Hydraulic lift is one of several mechanisms that trees use to protect water resources. Providing shade to limit solar radiation and reduce daytime temperatures is another major contribution to water system conservation. In this sense, the height and darkness of tree shade is highly important, not only to water conservation but also to other agroecological functions, such as providing partial light to shade crops and giving farm animals a place to spend the hot hours of the day. Another important way that trees protect water is by distributing leaf litter—either throughout the year in the case of evergreens, or especially during one season—which physically protects the soil from the sun’s rays, as well as providing carbon and microclimatic conditions that favor the growth of microbial communities which, in turn, support root systems and diverse plant communities. In this way, diverse, native forests are the hands-down best option for recovering aquifers, although a vast range of multi-canopy agroforestry systems may also provide important water-conserving functions.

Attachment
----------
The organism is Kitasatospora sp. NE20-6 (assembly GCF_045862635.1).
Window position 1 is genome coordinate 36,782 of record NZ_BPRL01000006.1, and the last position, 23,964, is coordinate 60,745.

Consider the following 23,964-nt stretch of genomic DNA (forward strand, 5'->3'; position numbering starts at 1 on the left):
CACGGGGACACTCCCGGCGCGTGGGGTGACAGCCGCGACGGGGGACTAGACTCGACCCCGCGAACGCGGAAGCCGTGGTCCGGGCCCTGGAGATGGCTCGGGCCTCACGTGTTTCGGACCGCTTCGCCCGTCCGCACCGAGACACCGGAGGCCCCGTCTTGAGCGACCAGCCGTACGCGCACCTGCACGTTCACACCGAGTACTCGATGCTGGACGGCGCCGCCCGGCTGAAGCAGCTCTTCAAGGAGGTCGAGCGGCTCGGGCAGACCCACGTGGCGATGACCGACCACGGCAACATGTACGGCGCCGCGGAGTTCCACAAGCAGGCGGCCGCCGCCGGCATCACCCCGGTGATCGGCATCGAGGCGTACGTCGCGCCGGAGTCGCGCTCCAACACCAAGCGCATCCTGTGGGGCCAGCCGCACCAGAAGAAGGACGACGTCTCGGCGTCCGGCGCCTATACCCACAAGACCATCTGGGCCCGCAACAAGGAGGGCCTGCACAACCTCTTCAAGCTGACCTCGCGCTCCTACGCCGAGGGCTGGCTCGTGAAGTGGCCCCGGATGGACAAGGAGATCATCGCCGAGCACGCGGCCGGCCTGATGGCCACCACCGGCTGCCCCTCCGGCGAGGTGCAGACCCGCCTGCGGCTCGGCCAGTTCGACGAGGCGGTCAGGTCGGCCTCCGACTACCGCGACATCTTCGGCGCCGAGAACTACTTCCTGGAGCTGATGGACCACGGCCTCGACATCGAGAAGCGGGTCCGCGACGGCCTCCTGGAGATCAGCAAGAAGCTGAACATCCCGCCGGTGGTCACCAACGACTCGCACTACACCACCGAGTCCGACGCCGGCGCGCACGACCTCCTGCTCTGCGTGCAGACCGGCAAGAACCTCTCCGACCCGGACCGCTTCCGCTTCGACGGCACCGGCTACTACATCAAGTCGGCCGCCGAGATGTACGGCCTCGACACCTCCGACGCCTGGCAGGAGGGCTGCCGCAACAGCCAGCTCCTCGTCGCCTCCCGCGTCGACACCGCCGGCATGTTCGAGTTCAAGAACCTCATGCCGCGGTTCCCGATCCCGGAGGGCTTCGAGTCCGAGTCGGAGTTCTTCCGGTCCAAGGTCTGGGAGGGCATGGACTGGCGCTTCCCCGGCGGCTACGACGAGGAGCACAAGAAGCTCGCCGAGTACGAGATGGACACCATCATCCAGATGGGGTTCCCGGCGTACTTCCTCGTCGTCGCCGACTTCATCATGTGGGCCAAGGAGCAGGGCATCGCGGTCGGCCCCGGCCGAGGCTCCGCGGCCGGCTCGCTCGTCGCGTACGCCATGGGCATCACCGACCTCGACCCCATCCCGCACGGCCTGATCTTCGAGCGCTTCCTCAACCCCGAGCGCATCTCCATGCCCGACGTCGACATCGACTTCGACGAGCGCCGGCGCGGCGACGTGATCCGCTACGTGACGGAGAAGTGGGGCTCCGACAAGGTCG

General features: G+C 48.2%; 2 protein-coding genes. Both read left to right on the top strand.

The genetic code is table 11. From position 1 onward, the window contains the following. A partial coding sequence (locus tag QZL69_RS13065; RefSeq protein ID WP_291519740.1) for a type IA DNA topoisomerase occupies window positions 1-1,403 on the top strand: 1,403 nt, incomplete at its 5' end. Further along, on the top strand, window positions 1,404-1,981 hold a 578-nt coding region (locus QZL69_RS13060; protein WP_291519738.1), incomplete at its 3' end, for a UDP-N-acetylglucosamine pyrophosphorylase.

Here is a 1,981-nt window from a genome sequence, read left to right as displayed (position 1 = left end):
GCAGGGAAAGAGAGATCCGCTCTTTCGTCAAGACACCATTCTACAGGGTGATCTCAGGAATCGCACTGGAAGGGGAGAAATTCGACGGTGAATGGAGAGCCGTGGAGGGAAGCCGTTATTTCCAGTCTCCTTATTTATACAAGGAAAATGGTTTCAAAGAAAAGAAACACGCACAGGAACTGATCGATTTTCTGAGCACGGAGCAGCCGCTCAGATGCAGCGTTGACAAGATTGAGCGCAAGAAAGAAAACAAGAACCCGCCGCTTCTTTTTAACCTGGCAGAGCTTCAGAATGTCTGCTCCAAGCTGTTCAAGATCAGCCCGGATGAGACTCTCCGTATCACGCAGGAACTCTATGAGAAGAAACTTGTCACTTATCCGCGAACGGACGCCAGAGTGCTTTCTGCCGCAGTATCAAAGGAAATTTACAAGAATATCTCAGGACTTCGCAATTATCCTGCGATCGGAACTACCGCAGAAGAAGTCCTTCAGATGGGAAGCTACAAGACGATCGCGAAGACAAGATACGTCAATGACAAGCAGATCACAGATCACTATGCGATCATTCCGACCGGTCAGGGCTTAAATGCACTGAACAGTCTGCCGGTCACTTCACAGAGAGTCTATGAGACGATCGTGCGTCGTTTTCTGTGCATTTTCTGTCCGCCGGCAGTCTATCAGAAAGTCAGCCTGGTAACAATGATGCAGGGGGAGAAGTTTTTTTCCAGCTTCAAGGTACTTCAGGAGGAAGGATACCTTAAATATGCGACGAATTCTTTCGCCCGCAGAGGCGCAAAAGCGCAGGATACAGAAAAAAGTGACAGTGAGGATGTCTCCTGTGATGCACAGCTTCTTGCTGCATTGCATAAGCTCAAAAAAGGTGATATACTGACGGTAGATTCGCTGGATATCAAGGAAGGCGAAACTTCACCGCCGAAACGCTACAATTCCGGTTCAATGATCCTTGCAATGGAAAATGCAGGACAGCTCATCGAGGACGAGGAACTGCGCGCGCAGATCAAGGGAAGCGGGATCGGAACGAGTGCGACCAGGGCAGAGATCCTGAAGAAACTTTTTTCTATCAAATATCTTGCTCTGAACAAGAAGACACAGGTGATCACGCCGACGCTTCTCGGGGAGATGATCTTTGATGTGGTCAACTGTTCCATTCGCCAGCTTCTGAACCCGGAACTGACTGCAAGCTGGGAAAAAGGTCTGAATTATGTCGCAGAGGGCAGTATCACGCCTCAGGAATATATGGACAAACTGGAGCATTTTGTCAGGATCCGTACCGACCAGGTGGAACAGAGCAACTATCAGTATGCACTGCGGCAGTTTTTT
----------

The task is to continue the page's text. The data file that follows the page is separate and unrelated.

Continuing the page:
This summer, Schools for Chiapas researchers Rosa López and Nils McCune are studying native Chiapas tree species that have the potential to recover groundwater and maintain water supplies to rural communities. Broadening the scope of agroecological work that the organization has done, and working in tandem with the rest our our team in San Cristobal, this research ties directly into its current Food Forest work with the autonomous secondary schools. Using community research methods, vital local knowledge—particularly that of community elders— form the basis for a peasant-based, community-organized efforts to reforest riparian areas and water sources with trees known to replenish aquifers. Our ultimate hope is that these Water Forests might begin as community tree nurseries, cared for by educators and students of the secondary schools. Having been meticulously researched, identified, collected, planted in nursery bags, and nurtured, these trees would then be planted out into the communities around the schools. This would be a substantial contribution to the capacity of Mayan autonomous communities to maintain their own water systems sustainably and autonomously for now and into the future.

¡Jo’ Ja’ Jcuxlejaltic! ~ Water is Life!

This article originally appeared here